Sunday, February 17, 2013

Council "reforms" proposed

THE Deputy Premier and Minister for Local Government, Bryan Green MHA, today informed the media of his intention to introduce a Bill to State Parliament for "major local government reforms". I'm not aware of any information being provided to councillors at this stage.

I've tracked down a copy of Mr Green's media release on the premier's website and have posted it below. The proposals appear to include:
  • Four-year terms for mayors and deputy mayors
  • All-in, all-out council elections every four years
  • Opt-in compulsory voting
  • Ending "dual representation" (councillors also serving in parliament)
With the possible exception of the issue of "dual representation", I'm not aware of there being any groundswell of public opinion seeking these changes, which do not address the major problems facing local government; those (in my opinion) being funding and the powers of general managers. The government would appear to have decided to implement the recommendations of its own discussion paper from late last year.

My own term on council reaches its end later this year, but I will be interested to know what will happen to councillors who will be only part-way though their terms when the proposed reforms are due to be implemented.

I'll look forward to seeing something more detailed than the minister's media release (below).

Major Local Government Reforms

Sun 17 February 2013
Bryan Green
Minister for Local Government

The Deputy Premier, Bryan Green, today announced a package of major local government reforms that include new set terms for Mayors and full council elections.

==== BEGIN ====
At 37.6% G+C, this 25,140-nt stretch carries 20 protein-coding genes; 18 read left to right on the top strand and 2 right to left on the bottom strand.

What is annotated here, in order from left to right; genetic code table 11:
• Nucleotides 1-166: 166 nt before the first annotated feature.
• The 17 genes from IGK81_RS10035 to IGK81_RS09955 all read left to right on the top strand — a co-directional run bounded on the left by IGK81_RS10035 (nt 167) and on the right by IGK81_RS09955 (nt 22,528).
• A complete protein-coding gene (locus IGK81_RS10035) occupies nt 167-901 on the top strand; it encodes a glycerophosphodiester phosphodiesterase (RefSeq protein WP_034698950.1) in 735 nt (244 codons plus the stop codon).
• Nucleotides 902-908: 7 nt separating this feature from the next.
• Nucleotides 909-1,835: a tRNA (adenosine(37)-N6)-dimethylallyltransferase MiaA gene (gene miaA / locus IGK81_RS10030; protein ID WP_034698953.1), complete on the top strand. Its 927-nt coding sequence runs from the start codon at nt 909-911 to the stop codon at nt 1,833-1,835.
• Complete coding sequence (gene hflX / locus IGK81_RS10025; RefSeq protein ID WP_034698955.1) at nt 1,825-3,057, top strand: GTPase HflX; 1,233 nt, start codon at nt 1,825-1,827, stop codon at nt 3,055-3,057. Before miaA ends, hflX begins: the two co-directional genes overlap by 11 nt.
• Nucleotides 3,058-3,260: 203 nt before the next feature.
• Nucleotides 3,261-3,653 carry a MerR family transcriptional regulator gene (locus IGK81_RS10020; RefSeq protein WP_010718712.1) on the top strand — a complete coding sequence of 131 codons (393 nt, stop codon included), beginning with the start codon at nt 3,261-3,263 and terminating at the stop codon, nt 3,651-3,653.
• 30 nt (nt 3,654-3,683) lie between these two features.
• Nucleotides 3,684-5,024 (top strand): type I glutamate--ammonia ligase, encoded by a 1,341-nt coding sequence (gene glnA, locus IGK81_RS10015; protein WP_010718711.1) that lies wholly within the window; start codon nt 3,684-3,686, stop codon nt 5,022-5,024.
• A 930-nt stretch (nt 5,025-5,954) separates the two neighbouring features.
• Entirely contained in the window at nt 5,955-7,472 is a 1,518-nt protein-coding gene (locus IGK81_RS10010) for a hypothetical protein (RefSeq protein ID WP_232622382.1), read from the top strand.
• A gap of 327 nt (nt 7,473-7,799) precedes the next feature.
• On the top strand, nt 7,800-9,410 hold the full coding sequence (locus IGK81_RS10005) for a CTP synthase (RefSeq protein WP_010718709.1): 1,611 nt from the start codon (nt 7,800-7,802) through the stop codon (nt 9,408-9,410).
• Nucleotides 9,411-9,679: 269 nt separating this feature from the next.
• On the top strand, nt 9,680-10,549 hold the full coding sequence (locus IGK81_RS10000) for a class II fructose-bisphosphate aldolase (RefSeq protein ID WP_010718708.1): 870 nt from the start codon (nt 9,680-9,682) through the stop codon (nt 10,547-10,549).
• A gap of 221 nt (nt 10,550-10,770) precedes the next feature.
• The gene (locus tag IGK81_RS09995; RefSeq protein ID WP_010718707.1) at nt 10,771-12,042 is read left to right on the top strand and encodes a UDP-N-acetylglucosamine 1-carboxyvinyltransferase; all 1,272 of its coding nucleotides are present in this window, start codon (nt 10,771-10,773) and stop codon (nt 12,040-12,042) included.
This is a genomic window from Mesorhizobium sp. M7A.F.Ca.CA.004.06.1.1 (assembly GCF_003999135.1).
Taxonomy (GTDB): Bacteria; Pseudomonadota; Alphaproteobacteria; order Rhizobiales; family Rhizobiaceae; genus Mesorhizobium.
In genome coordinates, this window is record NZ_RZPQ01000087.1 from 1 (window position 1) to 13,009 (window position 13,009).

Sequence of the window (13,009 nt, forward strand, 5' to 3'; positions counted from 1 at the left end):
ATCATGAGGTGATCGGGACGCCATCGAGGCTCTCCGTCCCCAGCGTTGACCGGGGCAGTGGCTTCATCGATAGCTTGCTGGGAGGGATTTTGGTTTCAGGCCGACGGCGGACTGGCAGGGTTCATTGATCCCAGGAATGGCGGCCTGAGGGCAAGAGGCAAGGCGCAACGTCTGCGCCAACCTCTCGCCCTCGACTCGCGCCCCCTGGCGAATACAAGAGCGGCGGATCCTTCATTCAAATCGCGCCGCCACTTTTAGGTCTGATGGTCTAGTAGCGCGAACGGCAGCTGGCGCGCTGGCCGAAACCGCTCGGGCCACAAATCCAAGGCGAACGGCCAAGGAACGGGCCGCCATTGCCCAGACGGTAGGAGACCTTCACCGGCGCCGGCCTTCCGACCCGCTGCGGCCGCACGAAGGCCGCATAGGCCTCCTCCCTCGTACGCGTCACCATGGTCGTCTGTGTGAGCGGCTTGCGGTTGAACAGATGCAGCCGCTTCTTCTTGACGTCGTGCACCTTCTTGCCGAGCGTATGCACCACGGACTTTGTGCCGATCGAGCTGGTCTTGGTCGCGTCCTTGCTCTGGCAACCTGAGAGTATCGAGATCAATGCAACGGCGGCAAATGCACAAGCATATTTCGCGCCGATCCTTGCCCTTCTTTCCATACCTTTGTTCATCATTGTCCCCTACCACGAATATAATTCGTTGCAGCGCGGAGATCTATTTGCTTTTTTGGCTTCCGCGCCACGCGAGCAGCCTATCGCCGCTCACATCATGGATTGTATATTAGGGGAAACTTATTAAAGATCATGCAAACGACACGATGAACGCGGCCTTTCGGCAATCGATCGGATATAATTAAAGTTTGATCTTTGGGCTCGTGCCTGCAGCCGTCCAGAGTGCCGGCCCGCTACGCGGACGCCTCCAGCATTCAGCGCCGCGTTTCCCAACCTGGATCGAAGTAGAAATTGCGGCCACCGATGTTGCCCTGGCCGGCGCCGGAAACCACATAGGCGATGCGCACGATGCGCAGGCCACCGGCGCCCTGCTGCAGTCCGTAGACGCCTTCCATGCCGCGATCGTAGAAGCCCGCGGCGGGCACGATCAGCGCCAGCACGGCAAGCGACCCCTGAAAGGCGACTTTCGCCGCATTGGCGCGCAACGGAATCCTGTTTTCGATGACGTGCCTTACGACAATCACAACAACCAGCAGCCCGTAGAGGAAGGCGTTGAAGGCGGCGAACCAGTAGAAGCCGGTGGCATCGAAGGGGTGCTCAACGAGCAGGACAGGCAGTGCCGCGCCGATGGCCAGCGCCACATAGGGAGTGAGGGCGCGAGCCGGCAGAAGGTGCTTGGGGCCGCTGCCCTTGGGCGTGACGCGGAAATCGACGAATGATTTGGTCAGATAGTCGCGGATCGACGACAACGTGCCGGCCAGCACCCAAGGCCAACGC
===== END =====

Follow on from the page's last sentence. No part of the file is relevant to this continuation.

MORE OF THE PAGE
Mr Green said Mayors and Deputy Mayors will face electors every four years together with all elected local government representatives.

"Rather than elections for half the council ever two years this will provide continuity for our leaders in local government and the communities they represent," Mr Green said.

"All-in, all-out council elections will enable councils to focus on delivering their policies over a fixed-term like all other levels of government.

"Rather than being in constant election mode, these changes will help ensure councils are even more accountable and responsive to their communities, while also letting them get on with the job that voters have elected them to do.

"Communities can then make decisions on whether their elected representatives have performed well over that period.

"These reforms are about ensuring our democracy is strong and works well by engaging and involving local communities.

Mr Green also announced the introduction of opt-in compulsory voting for councils and an end to dual representation.

"We want to encourage greater community participation in the election of councils which provide many services directly to their local communities.

Mr Green said preventing dual representation would ensure that elected representatives can focus all of their efforts on the interests of their local communities.

"This will relieve elected representatives of conflicting demands on their time."

Mr Green said public consultation on the reforms would begin immediately before legislation is introduced in April to allow the changes to be in place for local government elections later this year.

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